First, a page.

Not the ladybug earrings nor the teal heels,
even though they travel well. It is not
an eyeliner sort of day, not a blush
afternoon. Didn't the fangs I once wore
make her lurch back—witch sister,
which sister . . . the one hovering
in a black sheath, or the one with lips
stitched into pink forgetfulness?
Consider the mourners more. Give them
the unctuousness of gray hose, the cliché
of black pumps. In this sweater I too much
resemble her. Should I save the pennies
from her loafers to cover my own damned eyes?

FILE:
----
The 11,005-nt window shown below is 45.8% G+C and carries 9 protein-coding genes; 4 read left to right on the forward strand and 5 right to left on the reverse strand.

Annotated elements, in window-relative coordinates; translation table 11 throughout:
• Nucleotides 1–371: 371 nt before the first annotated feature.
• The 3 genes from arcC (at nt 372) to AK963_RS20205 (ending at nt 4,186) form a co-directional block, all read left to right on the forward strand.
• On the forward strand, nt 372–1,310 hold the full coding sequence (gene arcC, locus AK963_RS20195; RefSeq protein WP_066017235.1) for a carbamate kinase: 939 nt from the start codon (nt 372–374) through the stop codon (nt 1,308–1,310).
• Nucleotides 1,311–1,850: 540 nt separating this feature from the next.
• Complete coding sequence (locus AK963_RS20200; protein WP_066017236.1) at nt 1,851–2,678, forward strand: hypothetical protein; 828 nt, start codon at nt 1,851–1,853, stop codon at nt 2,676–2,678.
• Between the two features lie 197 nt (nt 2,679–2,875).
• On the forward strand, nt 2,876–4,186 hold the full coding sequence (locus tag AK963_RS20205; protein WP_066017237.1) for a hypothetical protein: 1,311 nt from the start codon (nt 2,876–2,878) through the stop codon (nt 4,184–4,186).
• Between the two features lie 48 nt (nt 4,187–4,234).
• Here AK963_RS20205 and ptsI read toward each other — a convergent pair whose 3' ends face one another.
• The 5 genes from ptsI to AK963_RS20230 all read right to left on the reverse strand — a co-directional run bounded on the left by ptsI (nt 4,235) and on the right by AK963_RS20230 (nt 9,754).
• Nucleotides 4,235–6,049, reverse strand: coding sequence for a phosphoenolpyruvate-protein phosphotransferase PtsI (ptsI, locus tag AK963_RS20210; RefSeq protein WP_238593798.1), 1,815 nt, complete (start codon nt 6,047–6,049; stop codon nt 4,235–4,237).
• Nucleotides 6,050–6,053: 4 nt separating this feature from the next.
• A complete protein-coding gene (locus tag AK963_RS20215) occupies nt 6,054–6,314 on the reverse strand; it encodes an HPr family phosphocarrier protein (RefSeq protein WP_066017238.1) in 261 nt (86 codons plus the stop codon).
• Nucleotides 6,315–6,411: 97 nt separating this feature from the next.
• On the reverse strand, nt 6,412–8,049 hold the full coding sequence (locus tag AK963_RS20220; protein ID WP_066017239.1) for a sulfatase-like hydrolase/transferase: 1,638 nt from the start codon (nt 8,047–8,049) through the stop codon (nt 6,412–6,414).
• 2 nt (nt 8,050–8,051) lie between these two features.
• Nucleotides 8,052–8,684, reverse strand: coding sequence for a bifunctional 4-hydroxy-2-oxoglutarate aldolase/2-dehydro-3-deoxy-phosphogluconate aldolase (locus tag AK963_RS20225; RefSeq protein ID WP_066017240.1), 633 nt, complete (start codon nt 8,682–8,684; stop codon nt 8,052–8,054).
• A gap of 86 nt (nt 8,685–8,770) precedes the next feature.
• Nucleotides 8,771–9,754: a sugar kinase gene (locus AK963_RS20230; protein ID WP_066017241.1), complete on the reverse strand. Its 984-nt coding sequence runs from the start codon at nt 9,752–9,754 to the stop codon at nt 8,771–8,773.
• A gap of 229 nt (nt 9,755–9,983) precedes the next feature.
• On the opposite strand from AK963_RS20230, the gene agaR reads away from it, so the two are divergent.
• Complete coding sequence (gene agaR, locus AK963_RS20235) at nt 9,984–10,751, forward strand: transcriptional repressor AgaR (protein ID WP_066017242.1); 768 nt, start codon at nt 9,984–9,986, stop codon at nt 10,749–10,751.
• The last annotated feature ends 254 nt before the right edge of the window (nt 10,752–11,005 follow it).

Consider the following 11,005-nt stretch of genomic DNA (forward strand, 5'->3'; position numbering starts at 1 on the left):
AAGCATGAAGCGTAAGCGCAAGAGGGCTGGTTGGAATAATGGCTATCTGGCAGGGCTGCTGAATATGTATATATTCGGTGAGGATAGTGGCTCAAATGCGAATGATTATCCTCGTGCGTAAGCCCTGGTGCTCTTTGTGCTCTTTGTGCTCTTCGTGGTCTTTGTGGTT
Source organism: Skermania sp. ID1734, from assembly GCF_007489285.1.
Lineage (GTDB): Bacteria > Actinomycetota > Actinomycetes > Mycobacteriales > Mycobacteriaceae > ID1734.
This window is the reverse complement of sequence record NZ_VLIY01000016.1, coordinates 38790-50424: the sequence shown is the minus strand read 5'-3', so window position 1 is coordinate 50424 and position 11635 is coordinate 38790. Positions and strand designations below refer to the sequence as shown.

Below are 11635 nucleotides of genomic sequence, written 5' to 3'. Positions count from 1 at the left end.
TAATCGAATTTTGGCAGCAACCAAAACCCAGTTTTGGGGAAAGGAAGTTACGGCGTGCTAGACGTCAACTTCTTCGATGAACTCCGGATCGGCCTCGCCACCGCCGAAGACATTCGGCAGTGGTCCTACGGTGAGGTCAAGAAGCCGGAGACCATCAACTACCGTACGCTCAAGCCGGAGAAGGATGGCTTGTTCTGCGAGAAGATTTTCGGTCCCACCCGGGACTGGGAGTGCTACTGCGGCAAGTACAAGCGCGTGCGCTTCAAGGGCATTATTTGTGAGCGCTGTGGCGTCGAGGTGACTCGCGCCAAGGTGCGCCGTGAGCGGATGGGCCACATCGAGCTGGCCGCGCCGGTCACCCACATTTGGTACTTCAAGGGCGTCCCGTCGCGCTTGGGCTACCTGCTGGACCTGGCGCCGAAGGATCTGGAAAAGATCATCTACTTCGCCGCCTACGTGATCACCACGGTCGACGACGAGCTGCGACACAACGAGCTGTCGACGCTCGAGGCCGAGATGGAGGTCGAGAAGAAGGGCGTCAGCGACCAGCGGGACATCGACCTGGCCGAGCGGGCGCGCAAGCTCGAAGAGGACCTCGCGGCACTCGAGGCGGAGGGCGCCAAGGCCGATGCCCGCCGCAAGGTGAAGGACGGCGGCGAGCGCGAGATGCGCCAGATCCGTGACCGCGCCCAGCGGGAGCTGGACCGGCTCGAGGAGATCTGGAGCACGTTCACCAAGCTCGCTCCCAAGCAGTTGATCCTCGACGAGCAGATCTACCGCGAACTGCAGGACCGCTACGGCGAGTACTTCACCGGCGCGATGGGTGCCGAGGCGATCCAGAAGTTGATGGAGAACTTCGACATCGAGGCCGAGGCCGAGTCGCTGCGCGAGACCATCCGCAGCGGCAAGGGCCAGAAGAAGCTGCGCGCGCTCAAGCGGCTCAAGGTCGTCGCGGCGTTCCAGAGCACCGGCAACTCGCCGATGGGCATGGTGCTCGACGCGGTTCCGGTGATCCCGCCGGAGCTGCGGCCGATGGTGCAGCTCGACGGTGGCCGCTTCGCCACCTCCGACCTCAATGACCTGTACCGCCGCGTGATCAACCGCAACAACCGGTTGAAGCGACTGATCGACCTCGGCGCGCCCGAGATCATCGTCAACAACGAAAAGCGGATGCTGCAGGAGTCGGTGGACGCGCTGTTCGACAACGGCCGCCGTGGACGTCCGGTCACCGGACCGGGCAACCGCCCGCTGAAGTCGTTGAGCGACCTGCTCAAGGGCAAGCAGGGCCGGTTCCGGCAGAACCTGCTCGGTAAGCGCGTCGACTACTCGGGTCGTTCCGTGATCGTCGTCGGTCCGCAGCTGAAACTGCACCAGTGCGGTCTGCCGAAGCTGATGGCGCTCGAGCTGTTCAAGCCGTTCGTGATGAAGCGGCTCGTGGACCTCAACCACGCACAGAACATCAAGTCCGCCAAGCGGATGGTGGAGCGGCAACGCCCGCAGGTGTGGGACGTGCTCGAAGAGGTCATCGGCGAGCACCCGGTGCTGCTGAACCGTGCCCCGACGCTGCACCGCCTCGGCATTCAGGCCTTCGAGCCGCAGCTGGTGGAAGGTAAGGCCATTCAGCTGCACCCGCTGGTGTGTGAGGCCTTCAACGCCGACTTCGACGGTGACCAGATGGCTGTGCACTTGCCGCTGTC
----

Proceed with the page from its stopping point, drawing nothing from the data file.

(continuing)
The silk scarf isn't purple enough to rewind
the pleas, the please. The prayers we peppered
and salted never cured shit. Won't these
pearls let me tell the one who says, "Oh
she looks like she's sleeping so peacefully," no,
no she does not. I have seen her sleeping,
and she never looked like that, with each
of the hands I once clung to
now clinging only to one another
from here through the rest of time.
The Gettysburg Review